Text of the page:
Cyber-Spies Hit U.S. Electrical Grid: Report

Foreign cyber-spies have infiltrated the U.S. electrical grid and left behind software that could be used to tamper with the system in the event of a war, according to a Wall Street Journal report.

"The Chinese have attempted to map our infrastructure, such as the electrical grid," a senior intelligence official told the Journal. "So have the Russians.”
There is no immediate damage from the clandestine infrastructure mapping, but officials fear these and other systems, such as water, sewage, nuclear power and financial infrastructure systems could be hijacked in the event of a crisis.
The intrusions were discovered by U.S. intelligence agencies who hesitated to implicate foreign governments in the infrastructure espionage because of the difficulty in tracking cyber criminals.
Officials from Russia and China disavowed any knowledge of the spying.
"These are pure speculations," Yevgeniy Khorishko, a spokesman at the Russian Embassy, told the Journal. "Russia has nothing to do with the cyberattacks on the U.S. infrastructure, or on any infrastructure in any other country in the world."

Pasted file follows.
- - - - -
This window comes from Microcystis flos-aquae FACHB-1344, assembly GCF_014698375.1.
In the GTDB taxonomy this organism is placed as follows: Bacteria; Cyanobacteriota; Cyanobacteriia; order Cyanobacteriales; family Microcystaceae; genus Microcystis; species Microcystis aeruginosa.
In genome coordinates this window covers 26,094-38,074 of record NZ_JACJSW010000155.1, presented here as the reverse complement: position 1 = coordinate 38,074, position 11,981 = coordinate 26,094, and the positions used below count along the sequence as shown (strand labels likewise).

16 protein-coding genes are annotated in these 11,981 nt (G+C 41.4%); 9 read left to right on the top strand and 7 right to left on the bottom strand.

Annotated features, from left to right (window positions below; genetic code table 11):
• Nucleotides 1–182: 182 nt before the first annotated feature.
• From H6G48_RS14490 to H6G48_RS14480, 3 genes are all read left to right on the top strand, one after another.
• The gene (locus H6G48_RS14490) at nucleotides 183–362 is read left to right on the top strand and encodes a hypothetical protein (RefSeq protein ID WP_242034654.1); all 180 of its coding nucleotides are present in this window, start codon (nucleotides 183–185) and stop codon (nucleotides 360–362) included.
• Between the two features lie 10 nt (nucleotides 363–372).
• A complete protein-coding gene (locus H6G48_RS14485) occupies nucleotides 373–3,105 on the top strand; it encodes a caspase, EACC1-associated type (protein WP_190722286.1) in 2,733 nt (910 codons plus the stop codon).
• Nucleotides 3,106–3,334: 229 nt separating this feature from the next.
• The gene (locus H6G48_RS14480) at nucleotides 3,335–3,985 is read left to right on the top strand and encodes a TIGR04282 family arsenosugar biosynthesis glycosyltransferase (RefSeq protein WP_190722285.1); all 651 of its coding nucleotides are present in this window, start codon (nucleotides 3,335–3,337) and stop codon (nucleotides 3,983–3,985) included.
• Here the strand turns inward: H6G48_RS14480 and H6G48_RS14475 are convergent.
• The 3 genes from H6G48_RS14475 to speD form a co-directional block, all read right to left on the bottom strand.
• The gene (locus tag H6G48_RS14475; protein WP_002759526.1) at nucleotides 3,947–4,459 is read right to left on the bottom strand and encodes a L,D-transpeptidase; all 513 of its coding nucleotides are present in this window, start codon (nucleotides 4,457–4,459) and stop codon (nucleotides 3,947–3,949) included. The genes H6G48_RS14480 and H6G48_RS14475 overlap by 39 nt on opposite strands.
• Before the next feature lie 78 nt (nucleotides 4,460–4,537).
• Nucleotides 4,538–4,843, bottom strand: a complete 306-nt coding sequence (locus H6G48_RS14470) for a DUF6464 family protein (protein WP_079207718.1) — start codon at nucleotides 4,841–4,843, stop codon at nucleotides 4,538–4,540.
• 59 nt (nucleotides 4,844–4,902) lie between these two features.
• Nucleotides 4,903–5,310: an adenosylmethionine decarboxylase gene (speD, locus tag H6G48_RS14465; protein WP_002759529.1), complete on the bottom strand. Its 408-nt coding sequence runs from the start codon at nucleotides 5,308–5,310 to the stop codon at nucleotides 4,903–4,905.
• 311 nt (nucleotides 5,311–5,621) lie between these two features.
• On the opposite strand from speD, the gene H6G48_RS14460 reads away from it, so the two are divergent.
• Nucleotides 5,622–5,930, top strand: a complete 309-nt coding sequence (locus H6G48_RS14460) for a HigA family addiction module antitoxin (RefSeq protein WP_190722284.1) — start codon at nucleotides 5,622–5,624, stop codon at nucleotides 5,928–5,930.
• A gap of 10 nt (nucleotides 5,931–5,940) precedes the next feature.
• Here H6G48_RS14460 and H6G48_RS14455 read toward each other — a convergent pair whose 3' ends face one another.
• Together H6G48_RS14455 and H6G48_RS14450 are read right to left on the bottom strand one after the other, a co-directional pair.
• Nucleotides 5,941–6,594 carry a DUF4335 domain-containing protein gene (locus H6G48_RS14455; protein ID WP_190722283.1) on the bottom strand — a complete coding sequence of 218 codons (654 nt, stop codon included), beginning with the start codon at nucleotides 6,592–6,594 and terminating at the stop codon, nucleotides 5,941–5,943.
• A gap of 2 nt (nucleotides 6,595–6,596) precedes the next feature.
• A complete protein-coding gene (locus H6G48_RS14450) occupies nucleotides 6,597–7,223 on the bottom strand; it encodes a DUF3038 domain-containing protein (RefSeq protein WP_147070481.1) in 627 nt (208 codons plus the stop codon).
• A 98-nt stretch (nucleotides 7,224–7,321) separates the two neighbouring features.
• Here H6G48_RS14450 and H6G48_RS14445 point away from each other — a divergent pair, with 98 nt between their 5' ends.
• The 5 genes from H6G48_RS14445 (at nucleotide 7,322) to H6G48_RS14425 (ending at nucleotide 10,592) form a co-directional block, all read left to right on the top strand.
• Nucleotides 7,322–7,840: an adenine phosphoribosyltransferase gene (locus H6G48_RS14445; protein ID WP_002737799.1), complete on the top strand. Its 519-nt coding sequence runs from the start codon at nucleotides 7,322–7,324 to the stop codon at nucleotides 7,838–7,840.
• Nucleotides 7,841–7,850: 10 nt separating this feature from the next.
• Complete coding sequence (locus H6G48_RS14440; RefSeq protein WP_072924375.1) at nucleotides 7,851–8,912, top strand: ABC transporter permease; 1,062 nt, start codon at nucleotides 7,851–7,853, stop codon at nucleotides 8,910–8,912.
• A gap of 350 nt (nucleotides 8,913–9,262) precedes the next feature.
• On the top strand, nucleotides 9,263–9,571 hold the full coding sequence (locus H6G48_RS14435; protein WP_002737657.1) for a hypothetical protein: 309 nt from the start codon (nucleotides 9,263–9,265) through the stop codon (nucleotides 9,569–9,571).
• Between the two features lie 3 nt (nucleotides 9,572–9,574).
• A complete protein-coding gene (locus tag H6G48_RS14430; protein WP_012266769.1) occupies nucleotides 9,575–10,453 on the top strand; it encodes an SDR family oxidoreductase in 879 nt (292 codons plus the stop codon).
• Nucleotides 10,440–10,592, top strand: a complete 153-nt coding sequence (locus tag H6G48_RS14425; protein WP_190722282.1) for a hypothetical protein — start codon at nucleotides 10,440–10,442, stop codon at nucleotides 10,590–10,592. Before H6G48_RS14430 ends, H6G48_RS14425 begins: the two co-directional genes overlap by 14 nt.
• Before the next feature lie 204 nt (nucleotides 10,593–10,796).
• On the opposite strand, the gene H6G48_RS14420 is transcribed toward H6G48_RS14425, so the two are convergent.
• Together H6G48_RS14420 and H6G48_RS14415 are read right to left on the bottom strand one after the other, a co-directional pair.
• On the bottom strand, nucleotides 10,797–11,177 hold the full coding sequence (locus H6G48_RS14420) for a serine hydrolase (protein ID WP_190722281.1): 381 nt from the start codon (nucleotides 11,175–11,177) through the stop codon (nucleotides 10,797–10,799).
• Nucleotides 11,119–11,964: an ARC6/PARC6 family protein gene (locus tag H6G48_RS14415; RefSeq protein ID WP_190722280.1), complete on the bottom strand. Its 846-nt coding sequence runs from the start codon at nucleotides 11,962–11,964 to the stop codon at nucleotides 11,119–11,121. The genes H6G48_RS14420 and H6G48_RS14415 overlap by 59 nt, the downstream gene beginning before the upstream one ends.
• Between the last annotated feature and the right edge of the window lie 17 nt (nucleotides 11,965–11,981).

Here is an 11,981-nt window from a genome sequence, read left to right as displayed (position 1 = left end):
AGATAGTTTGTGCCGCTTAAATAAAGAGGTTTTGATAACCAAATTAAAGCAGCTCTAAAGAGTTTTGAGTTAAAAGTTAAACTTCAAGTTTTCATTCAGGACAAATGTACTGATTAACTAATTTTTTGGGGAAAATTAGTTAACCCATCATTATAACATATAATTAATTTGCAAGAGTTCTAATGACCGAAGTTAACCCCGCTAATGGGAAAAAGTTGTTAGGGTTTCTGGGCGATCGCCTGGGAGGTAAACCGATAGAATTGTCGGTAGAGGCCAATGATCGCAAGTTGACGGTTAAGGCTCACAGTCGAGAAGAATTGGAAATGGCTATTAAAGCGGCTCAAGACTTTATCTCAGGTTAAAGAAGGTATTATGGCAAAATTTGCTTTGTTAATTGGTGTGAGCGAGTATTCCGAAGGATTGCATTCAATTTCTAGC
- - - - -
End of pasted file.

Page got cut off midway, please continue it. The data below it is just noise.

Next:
Wang Baodong, a spokesman from the Chinese Embassy in Washington, D.C. also distanced his country from the incidents.
“[The Chinese government] resolutely oppose[s] any crime, including hacking, that destroys the Internet or computer network,” he said. “…some people overseas with Cold War mentality are indulged in fabricating the sheer lies of the so-called cyberspies in China."
A cyber attack on a piece of infrastructure such as the electrical grid could have catastrophic impact on the U.S. perhaps cutting power to major portion of the country.
As a cautionary tale, officials point to an incident in Australia in 2000 when a cyber criminal released 200,000 gallons of sewage into national parks.
"Over the past several years, we have seen cyberattacks against critical infrastructures abroad, and many of our own infrastructures are as vulnerable as their foreign counterparts," Director of National Intelligence Dennis Blair recently told lawmakers. "A number of nations, including Russia and China, can disrupt elements of the U.S. information infrastructure."

Cybersecurity is large component of the Obama administration’s national security goals. A Pentagon official told the Journal that they have spent $100 million in the past six months repairing cyber damage. Under the Bush administration Congress approved $17 billion in secret funds to protect government networks, a figure which may grow in the next few years as the current administration considers extending those funds to private computer networks.

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